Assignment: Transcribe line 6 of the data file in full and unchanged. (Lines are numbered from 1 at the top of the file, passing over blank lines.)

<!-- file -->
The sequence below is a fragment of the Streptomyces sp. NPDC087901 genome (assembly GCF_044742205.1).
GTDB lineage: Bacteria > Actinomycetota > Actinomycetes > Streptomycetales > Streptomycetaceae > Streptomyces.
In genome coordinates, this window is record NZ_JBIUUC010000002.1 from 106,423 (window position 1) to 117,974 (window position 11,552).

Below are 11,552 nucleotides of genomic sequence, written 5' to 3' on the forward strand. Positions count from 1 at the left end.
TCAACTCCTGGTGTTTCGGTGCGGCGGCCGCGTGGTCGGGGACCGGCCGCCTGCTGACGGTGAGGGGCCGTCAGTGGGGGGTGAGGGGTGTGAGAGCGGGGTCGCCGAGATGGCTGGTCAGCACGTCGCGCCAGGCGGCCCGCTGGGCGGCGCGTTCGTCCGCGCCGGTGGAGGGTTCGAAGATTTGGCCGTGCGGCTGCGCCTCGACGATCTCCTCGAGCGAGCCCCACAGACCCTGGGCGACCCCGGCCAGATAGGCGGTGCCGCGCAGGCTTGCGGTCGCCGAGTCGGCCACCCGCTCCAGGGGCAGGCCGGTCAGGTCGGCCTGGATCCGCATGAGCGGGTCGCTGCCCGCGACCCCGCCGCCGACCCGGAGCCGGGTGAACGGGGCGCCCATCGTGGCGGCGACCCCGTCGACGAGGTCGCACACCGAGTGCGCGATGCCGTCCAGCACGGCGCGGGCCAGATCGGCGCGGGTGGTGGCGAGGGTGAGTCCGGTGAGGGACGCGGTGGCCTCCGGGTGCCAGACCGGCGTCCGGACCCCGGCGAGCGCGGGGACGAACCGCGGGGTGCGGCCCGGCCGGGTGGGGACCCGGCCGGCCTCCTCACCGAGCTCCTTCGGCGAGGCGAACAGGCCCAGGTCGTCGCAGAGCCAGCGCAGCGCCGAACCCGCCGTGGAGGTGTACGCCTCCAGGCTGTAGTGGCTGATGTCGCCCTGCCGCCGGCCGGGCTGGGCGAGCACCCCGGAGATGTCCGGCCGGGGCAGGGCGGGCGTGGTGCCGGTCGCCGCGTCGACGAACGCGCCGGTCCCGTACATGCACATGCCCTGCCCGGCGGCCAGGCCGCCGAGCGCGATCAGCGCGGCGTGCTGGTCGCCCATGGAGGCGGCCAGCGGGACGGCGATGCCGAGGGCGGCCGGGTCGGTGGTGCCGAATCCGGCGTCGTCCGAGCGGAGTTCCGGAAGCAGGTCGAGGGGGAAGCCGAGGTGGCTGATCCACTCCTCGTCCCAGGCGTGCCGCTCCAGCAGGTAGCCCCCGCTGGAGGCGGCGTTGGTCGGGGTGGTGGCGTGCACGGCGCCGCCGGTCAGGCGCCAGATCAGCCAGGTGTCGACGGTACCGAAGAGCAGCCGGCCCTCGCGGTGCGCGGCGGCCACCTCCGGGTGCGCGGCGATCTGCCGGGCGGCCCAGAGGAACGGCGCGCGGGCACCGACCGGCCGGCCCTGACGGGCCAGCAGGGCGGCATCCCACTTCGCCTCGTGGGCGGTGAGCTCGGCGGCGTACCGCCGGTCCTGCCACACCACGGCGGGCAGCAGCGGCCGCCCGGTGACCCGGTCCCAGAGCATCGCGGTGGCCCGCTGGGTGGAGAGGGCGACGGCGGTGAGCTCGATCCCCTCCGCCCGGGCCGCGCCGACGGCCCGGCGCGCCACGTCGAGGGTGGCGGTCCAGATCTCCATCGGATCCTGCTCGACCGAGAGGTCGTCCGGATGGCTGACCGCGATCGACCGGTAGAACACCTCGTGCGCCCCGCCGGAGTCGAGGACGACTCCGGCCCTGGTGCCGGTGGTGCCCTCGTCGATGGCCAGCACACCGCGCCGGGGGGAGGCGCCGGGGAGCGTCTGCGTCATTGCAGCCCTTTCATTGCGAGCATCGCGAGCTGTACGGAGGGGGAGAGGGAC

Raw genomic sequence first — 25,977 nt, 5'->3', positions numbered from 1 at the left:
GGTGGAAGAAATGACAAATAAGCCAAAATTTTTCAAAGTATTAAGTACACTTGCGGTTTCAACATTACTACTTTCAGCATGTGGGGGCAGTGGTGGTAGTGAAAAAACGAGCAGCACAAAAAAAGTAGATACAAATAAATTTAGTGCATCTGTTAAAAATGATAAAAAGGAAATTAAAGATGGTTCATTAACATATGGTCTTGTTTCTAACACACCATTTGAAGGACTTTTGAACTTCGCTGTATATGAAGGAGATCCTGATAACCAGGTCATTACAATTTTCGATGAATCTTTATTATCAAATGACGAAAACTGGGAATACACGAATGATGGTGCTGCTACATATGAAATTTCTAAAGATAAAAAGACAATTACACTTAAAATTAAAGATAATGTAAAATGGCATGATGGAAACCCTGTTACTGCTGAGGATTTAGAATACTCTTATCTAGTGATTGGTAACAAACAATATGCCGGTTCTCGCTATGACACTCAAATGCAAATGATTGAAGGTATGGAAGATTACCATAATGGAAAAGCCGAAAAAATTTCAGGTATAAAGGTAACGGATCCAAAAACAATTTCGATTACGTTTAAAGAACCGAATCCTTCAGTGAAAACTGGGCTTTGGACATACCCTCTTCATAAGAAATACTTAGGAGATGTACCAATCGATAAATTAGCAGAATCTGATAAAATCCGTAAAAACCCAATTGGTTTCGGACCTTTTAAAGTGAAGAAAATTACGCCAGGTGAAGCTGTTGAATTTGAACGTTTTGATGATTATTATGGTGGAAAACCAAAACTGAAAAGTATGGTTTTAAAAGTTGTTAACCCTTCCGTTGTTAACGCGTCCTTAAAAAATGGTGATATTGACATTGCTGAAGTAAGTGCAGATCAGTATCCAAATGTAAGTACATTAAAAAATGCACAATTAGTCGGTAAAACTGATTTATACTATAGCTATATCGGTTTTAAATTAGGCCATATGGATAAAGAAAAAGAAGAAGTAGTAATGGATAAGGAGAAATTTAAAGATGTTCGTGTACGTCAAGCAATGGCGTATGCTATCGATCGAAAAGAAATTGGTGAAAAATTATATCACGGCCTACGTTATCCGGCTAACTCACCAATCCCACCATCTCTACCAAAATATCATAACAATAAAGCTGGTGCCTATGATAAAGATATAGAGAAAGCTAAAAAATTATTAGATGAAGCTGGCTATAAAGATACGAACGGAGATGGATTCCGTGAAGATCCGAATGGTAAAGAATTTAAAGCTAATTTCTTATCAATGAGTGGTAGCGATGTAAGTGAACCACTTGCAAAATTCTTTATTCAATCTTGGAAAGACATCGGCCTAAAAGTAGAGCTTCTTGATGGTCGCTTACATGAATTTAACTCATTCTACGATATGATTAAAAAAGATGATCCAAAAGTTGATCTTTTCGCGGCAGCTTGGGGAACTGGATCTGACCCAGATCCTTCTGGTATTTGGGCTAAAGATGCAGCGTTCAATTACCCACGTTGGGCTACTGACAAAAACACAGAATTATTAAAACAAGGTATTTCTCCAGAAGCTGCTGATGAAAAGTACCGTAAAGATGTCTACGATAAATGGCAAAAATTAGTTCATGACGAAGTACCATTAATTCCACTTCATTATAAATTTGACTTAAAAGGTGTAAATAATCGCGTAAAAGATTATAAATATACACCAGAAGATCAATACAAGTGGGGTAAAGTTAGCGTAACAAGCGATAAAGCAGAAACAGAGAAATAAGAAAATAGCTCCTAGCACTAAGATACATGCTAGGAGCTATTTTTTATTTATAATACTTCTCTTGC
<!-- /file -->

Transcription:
Raw genomic sequence first — 25,977 nt, 5'->3', positions numbered from 1 at the left: